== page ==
I think my friend Dennis said it best when he observed that Trayvon was convicted of his own murder.

My heart goes out to Trayvon’s family and all of us who are feeling the trauma and pain in this moment. It is wrong. It is an atrocity. There’s no way this verdict would have gone down if Trayvon was white. The legal argument that led to this verdict, which is centuries old, could not exist without de facto acceptance of racism as legitimate motive and Blackness itself as life threatening.

With each of these cases, we find ourselves in a kind of shock.  As in how could the country that brought you slavery, the Alamo, small pox blankets and waterboarding do such a thing?  Again? Many of us believe there is a “real” America, which is noble and great and if only we could take her “back” and let her be as she was intended, everything would be alright. 

I’m betting that that’s going to work about as well as any other abusive relationship.  It’s time for a change.

The Zimmerman trial was essentially an opportunity to lay more legal groundwork to advance vigilantism. Let’s face it.   This is a standard ‘go to’ move in the white supremacy handbook because the vigilante state is particularly important when the “majority” becomes a “minority” as a way to hold power without the pretense of democracy. Unlike Malcolm X in his famous 1964 speech The Ballot or the Bullet [13], white supremacy works to hold down the ballot and the bullet. It is not an “either or” proposition.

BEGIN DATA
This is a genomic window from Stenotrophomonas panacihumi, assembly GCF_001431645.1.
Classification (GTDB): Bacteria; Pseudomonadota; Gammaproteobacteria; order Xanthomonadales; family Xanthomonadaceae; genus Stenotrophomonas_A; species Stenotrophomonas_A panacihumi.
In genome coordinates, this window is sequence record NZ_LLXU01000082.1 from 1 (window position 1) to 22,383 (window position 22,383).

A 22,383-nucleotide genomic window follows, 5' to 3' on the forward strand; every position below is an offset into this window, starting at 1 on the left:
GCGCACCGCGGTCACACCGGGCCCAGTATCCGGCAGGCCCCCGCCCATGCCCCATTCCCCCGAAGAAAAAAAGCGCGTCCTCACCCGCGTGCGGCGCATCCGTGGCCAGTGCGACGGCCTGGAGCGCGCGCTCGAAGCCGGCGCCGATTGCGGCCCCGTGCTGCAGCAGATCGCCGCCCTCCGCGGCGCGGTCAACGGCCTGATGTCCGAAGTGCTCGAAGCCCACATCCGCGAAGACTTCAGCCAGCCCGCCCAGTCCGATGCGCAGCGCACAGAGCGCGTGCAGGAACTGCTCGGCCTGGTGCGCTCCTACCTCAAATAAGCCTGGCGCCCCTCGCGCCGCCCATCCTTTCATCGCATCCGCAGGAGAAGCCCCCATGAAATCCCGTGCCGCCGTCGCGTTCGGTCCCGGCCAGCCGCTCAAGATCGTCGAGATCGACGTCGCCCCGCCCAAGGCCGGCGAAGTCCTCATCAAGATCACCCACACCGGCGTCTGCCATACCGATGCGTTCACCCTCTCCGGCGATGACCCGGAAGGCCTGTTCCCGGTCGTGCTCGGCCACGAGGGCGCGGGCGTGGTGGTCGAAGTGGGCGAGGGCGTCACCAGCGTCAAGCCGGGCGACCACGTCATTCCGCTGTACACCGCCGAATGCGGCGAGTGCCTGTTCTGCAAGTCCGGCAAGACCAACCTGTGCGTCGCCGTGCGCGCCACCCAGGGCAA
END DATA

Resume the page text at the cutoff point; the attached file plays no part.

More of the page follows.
What is most important, however, is the structural analysis and strategy that undergirds their work. Much of our work – in stark contrast – is focused at the level of individual casework.  And it’s just not enough.

We often labor under the mistaken assumption that law is created by case history and argued in courts.  As a result, the bulk of resources targeted for racial justice work are invested in groups engaged in legal defense strategies.  Yet, law is so much more than cases.  Law is a fluid amalgamation of principle – ideals like freedom, liberty, equality; public perception and meaning – how we come to understand what principles mean in our current context; code – the nitty gritty words and technicalities that make up how these principles are implemented to and for whom; andcoercion and intimidation – we follow laws that don’t work for us because we’d rather not deal with the consequences. 

The Right understands the importance of all these elements in the forging of law and social norms.  They push for cases that push us on all these fronts.  They work to control not only the public narrative but the institutions that shape meaning and teach us what to think about the world and each other.  And they defend vigilante and state violence that works to limit our freedom, our mobility and even our dreams of what’s possible for our children.   Trying to counter these efforts with law centered strategy is like expecting to beat a card shark at poker – using their marked deck.

Yes, we should support efforts to bring Zimmerman up on civil rights charges [14] and boycott the companies that fund groups like ALEC that are responsible for the law [15] that made his acquittal possible.  We also need a DOJ investigation and suit to address the blatantly racist patterns in the application of stand your ground type laws and extrajudicial killings [16] in general.  We must also be more adept at leveraging human rights tools at our disposal [17] to take our efforts beyond the limited framework of the Constitution [18] and reimagine remedies at a macro-systemic level including, yes, even reparations [19].